Analysis of pathophysiologic signals in hydrocephalus
The core task of this interdisciplinary master thesis project at the interface of physiology and biomedical engineering is the processing and analysis of invasively acquired pressure signals in various compartments of the body. It is part of a joint research endeavor with the ETH Zurich Product Development Group.
A disturbance of the balance between production, passage, and resorption of the cerebrospinal fluid (CSF) can lead to hydrocephalus, a condition treatable by the placement of a CSF shunt. Most shunt systems consist of two cathethers with a differential pressure valve placed in between. The proximal cathether is placed in one of the brain’s lateral ventricles, and the distal one in the peritoneal space (ventriculoperitoneal shunting). Today’s shunt systems show drainage fluctuations and can overdrain, in particular when the patient’s body position changes.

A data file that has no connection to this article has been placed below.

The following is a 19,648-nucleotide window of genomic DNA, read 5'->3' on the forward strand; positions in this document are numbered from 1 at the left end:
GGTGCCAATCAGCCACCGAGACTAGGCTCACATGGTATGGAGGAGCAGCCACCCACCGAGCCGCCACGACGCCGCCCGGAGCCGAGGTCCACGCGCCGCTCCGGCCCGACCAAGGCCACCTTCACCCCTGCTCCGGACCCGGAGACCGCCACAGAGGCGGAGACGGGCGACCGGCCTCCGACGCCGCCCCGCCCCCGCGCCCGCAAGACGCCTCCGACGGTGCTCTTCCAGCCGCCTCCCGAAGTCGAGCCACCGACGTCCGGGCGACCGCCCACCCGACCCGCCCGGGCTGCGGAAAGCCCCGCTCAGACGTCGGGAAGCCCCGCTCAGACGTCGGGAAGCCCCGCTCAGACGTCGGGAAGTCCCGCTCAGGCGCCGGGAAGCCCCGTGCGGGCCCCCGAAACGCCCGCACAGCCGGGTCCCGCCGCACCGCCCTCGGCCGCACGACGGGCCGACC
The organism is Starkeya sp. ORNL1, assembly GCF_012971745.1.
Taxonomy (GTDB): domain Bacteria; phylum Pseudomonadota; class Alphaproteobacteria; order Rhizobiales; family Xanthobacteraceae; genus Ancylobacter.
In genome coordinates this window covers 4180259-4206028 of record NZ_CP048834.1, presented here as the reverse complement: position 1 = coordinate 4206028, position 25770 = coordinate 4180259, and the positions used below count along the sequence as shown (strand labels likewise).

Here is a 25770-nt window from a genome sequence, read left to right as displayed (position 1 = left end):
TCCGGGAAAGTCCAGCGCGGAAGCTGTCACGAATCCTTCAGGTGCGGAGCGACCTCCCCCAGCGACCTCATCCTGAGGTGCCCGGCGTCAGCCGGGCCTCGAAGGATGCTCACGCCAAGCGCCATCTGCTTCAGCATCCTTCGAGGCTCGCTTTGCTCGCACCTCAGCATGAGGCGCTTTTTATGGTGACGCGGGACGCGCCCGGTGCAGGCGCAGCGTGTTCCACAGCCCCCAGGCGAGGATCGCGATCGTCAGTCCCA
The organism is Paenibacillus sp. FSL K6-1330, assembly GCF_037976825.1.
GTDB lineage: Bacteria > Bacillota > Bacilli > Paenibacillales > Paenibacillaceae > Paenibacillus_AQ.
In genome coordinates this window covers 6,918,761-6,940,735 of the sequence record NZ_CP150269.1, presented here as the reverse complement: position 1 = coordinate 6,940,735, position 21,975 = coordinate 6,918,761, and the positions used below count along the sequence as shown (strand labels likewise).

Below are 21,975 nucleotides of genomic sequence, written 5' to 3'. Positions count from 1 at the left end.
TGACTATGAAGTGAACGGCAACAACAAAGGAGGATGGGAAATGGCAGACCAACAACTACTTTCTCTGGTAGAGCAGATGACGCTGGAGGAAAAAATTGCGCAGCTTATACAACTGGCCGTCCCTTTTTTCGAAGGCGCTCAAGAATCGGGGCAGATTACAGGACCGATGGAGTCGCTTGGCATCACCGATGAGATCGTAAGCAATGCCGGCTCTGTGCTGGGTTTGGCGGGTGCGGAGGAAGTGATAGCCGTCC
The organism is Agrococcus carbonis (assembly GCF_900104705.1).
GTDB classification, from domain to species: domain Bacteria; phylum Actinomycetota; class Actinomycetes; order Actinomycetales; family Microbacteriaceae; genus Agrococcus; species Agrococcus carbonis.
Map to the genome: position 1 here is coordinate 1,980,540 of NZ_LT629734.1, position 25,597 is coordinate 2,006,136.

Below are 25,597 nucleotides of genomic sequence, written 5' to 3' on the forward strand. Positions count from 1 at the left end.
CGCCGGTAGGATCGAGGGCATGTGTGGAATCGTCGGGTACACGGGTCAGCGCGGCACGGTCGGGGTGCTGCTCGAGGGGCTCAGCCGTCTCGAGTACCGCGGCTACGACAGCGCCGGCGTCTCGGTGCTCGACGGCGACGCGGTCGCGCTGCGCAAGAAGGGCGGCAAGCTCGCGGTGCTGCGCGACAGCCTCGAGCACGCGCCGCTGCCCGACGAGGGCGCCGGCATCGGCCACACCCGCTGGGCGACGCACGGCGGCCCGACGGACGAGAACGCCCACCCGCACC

Our aim is to improve our understanding of the pathophysiologic processes of hydrocephalus by analyzing pressure recordings in various body compartments.
Type: Master thesis
Project start: Open now
Prerequisites: Background in medicine or engineering
For further information or to apply, please contact
Dr. Britta Bausch (The Interface Group)
Dr. Marianne Schmid Daners (ETHZ Product Development Group)